• M 115 Methamphetamine Abuse: Epidemiologic Issues and Implications. NIDA Research Monograph 115. 130 pp. M 94 Pharmacology and Toxicology of Amphetamine-Related Designer Drugs. NIDA Research Monograph 94. 365 pp.[well.com]
  • A substantial body of epidemiologic evidence, consisting of over 500 papers relating the consumption of coffee to cancer of various sites, has accumulated to date.[doi.org]
  • Areas covered: Relevant literature on the long-term (defined as 12 months) cardiovascular effects of stimulant class medications for ADHD was sought using PubMed searches for clinical literature, epidemiological reports, as well as reviews of post-marketing[doi.org]
Sex distribution
Age distribution

Pathophysiology

  • Revisiting the role of the prefrontal cortex in the pathophysiology of attention-deficit/hyperactivity disorder.[doi.org]
  • Since acute and chronic amphetamine psychoses may be different from each other in the respects of pathophysiology, clinical features, response to treatment, course of illness, and prognosis.[doi.org]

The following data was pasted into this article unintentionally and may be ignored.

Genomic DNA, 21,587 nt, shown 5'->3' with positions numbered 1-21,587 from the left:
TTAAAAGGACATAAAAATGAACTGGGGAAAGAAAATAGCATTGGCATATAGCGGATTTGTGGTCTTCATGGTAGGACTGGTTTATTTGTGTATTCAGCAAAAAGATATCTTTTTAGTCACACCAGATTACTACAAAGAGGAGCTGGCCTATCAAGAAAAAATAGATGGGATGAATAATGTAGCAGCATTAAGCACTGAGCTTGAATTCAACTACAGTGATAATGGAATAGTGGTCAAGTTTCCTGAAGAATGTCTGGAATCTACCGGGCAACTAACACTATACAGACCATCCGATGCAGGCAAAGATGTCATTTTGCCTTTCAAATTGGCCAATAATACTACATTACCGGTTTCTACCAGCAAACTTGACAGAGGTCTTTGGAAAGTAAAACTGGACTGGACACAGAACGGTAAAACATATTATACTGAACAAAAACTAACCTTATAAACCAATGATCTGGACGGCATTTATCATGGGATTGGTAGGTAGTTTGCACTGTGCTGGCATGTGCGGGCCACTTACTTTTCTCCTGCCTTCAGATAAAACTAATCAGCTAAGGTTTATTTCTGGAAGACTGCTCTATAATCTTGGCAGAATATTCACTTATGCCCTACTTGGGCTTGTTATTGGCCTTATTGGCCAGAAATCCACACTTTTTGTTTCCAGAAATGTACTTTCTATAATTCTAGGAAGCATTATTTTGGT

• The vasculitides and connective tissue diseases provide an avenue for investigating the pathophysiology of immune injury among the vasculature of the central and peripheral nervous systems, the viscera, and the skin.[doi.org]
  • Arch Intern Med 112:822–826 PubMed CrossRef Google Scholar Zalis EG, Lundberg GD, Knutson RA (1967) The pathophysiology of acute amphetamine poisoning with pathologic correlation.[doi.org]

Prevention

  • Many responding physicians do not regularly implement practices that may prevent stimulant misuse, and the majority thinks most prevention practices are not very effective.[ncbi.nlm.nih.gov]
  • Age [OR 1.22; 95% CI 1.09, 1.36, p CONCLUSIONS: Our results suggest a need for prevention efforts to be directed to AI youth who are prescribed stimulants. Copyright 2017 Elsevier B.V. All rights reserved.[ncbi.nlm.nih.gov]
  • Prevention and treatment strategies should focus on the protective effect of higher education levels and should target polydrug use.[ncbi.nlm.nih.gov]
  • Doping with CNS stimulants is a real public health problem and all sports authorities should participate in its prevention. Dissemination of information is essential to prevent doping in sport and to provide alternatives.[ncbi.nlm.nih.gov]
  • Conclusions: Doping with CNS stimulants is a real public health problem and all sports authorities should participate in its prevention. Dissemination of information is essential to prevent doping in sport and to provide alternatives.[doi.org]